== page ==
The team has received pledges far in excess of their goal, so it looks like these new bulbs will soon make their way into homes where they will no doubt prove, or disprove the claims of their makers.

Explore further: Going nuts? Turkey looks to pistachios to heat new eco-city

More information: www.thenanolight.com/ and www.kickstarter.com/projects/619878070/nanolight-the-worlds-most-energy-efficient-lightbu

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User comments : 11

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muggins
5 / 5 (2) Jan 18, 2013
Pretty good, but I'd want a warm colour instead of white light which may lower the lumens/watt slightly.
Eikka
2 / 5 (1) Jan 18, 2013
4000 K is a little too much on the blue side in regular room lighting, despite the chart that shows it's yellow. Even 3000K looks harsh when you have a single bulb lighting the room because the color balance changes with the amount of light. The human eye gets less and less sensitive to red and yellow when the amount of light drops.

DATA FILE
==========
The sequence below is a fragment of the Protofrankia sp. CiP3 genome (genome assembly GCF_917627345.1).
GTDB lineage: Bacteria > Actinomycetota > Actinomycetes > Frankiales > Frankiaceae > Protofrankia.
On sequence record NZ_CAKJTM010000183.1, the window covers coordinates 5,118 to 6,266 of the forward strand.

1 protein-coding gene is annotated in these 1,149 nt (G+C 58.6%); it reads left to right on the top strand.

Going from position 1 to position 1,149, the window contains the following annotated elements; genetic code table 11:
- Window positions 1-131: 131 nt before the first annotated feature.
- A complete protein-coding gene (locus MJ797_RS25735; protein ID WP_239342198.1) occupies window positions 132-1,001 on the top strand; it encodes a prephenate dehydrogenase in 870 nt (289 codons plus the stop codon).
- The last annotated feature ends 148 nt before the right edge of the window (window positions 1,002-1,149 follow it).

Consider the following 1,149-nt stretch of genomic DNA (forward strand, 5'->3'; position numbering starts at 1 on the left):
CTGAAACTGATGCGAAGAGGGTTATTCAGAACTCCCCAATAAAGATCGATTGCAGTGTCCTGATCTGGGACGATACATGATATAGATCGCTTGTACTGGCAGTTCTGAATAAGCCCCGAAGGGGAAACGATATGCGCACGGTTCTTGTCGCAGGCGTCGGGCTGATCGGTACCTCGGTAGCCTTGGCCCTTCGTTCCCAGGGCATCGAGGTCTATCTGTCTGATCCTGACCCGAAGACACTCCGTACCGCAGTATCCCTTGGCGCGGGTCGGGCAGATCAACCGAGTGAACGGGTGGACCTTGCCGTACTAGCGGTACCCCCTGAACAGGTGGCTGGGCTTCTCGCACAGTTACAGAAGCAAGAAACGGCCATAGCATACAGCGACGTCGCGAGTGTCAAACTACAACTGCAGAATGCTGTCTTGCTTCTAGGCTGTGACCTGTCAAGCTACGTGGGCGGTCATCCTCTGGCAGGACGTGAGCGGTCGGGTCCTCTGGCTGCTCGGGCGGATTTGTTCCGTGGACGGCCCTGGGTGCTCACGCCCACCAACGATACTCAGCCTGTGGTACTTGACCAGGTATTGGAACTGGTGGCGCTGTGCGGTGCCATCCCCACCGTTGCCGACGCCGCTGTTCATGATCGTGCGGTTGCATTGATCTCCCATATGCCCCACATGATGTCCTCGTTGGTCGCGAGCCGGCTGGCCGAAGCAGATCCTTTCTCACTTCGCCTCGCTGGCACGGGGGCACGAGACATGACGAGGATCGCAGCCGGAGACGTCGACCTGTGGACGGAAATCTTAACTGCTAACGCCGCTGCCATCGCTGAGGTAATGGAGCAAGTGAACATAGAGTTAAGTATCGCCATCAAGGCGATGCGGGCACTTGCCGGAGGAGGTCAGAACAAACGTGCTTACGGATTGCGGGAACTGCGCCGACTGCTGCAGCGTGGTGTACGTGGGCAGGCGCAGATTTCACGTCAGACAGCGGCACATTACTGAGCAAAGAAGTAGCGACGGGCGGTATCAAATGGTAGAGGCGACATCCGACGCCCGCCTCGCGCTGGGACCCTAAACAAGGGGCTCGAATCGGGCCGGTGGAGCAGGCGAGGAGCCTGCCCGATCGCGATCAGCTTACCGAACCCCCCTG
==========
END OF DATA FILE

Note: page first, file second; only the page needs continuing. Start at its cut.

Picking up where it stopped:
Of course you get used to everything. Wear pink glasses and in a week it feels just normal.
dschlink
1 / 5 (1) Jan 18, 2013
The physics is rather simple, spread the LEDs out over larger heatsinks and you can run them hotter.
Modernmystic
not rated yet Jan 18, 2013
Of course you get used to everything. Wear pink glasses and in a week it feels just normal.


I've been around florescent bulbs my entire life and I've learned to tolerate them, but they never "feel normal"....

LEDs are going to need a face lift in their spectrum if they're ever going to be comfortable for most people. It's simple biology.
Tektrix
5 / 5 (2) Jan 18, 2013
The biggest white color problem is the lack of a continuous spectrum. The radiated spectrum from LEDs is a few peaks at most. It's almost impossible to filter white LED light to tune the color temperature because there is relatively little to filter. Reflected white LED light is unnatural looking because of the way materials absorb different wavelengths. Due to the spikes in the radiated spectrum, reflected light will show artifacts of color absorption by surrounding materials, often becoming bluer. Achieving continuous spectra with LEDs is a tough problem however. Other technologies- organics in particular- can produce a continuum (or near to one) and therefore are potentially able to become a much more pleasing illuminant.